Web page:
Breaking Down the EnneagramJan 06, 2019
Hi, Friends. It’s Your Enneagram Coach Beth, back to give you a simple overview of the Enneagram. If you or someone you know could benefit from learning more about this simple map for self-discovery and growth (Hint: We can all benefit!), this will be a great place to start.
The Enneagram (Ennea=9, Gram=Diagram) outlines nine basic Personality Types that clearly describes why each of us thinks, feels, and behaves in particular ways based on our core fears and desires. This powerful tool can help us harness and transform self-limiting behaviors into life-enhancing personal empowerment. It can also help us create and sustain meaningful healthy relationships with God, others, and ourselves.
Discover Your Enneagram Type
Identifying your Enneagram type is the exciting first step to uncovering the power of the Enneagram as a tool for becoming your best self. You can take our free assessment here.
People use various names for each Type. One of my teachers and Enneagram expert, Katherine Fauvre, uses two-word descriptors I believe fully capture the essence of each Type. We prefer to use them, but most Enneagram teachers typically address each Type by number as the descriptive names can vary and can sometimes conjure biases, whether positive or negative. No Type is better or worse than another. All Types are equal; therefore, we typically refer to them by their number (or numeral).
We believe each Type reflects God’s glory and creativity when we are healthy and aligned with the gospel. We also believe each Type reflects the fall of man and our struggle with sin and death when we are not healthy or out of alignment with the gospel.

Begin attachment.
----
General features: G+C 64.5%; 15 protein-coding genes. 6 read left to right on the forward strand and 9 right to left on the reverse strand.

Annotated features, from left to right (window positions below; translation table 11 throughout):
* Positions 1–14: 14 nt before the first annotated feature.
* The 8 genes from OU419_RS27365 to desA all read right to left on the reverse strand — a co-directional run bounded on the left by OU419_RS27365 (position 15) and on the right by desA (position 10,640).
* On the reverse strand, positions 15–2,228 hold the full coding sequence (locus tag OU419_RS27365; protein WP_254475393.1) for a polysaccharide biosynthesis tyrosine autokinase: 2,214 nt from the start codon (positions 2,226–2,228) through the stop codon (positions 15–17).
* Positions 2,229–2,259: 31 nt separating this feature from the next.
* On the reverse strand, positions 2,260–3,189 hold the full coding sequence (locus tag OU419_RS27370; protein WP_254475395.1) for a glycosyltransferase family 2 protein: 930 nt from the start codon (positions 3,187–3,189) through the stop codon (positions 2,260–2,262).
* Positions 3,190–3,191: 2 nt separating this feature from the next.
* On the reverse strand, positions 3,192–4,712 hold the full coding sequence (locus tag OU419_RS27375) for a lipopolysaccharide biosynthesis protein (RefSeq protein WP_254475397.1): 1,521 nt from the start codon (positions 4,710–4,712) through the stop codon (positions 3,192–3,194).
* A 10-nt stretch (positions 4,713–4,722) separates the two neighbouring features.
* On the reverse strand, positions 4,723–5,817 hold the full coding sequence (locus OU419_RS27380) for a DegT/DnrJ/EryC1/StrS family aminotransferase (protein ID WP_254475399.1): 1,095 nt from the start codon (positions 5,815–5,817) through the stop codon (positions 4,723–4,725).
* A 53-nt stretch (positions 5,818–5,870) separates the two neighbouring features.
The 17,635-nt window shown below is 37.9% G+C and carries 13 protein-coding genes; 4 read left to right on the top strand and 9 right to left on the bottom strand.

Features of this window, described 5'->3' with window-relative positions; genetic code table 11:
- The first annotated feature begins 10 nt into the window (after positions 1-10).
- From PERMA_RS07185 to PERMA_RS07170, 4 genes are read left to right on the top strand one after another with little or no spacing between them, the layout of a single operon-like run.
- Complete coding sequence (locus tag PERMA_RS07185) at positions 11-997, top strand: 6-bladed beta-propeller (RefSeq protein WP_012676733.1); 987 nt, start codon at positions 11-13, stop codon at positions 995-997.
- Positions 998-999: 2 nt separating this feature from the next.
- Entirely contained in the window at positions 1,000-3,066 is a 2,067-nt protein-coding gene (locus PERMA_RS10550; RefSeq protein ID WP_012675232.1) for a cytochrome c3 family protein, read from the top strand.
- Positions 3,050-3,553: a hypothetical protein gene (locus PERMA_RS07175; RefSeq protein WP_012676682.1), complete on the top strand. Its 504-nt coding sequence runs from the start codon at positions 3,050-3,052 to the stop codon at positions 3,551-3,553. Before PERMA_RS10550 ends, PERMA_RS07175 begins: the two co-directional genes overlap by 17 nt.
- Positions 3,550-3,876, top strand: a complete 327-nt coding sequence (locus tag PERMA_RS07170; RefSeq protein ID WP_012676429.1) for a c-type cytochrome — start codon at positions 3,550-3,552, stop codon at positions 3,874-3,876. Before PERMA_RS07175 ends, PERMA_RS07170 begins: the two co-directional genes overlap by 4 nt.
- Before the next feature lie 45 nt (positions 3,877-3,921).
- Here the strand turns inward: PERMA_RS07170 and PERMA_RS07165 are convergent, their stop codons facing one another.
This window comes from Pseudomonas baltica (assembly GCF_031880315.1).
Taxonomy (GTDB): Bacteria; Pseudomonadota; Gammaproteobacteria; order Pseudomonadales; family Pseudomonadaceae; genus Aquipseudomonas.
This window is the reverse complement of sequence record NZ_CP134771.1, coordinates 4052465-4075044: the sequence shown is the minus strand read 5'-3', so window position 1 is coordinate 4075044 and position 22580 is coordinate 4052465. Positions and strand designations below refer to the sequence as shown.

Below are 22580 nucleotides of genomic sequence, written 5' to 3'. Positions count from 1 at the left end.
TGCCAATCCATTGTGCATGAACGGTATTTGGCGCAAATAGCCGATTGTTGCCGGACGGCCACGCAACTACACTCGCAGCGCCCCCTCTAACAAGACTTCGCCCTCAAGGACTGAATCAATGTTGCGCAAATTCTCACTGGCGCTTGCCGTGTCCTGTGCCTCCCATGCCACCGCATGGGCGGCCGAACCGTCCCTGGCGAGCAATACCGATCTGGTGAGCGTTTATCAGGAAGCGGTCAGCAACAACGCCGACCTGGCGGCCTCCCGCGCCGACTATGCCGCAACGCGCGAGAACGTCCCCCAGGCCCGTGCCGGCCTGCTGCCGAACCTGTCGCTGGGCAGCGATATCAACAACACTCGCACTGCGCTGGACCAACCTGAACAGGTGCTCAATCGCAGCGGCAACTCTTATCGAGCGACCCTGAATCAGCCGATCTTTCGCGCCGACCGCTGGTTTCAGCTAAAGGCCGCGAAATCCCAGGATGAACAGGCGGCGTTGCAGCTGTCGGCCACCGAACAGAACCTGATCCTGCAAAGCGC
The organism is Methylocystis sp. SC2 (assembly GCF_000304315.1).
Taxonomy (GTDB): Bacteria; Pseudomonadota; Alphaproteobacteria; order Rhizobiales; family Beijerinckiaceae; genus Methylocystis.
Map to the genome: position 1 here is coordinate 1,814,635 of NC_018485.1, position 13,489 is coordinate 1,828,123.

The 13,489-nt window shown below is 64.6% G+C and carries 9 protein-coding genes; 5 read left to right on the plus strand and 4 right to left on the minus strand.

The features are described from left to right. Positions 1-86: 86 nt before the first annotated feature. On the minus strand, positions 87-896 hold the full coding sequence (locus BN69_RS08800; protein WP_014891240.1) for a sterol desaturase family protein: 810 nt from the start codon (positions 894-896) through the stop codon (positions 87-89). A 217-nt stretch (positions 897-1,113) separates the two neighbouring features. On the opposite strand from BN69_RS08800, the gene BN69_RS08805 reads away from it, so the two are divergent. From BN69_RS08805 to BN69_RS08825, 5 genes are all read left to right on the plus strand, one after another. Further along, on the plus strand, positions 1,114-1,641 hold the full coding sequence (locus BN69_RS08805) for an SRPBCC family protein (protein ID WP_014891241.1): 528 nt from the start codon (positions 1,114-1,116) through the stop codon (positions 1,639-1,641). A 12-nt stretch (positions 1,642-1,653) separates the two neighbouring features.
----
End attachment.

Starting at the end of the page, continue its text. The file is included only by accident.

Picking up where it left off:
The Enneagram reflects the current condition of our heart, revealing if it’s in or out of line with the truth of the Gospel.
The Enneagram helps us know if we’re drifting from the Gospel so we can confess and return to our best path in becoming more like Christ. To discover your main Type, find the Core Fear, Core Desire, Core Weakness and Core Longing (The message your heart longs to hear) you relate to most.
Type 1: The Moral Perfectionist is conscientious, orderly, appropriate, ethical, judgmental.
Core Fear: Being wrong, bad, evil, inappropriate, unredeemable, or corruptible
Core Desire: Having integrity, being good, balanced, accurate, virtuous, and right
Core Weakness: Resentment—repressing anger that leads to continual frustration and dissatisfaction with yourself, others, and the world for not being perfect.
Core Longing: “You are good.”
Type 2: The Supportive Advisor is thoughtful, generous, demonstrative, people-pleasing, and possessive.
Core Fear: Being rejected and unwanted, being thought worthless, needy, inconsequential, dispensable, or unworthy of love.
Core Desire: Being appreciated, loved, and wanted.
Core Weakness: Pride —denying your own needs and emotions while using your amazing intuition to discover and focus on the emotions and needs of others, confidently inserting your helpful support in hopes that others will say how grateful they are for your thoughtful care.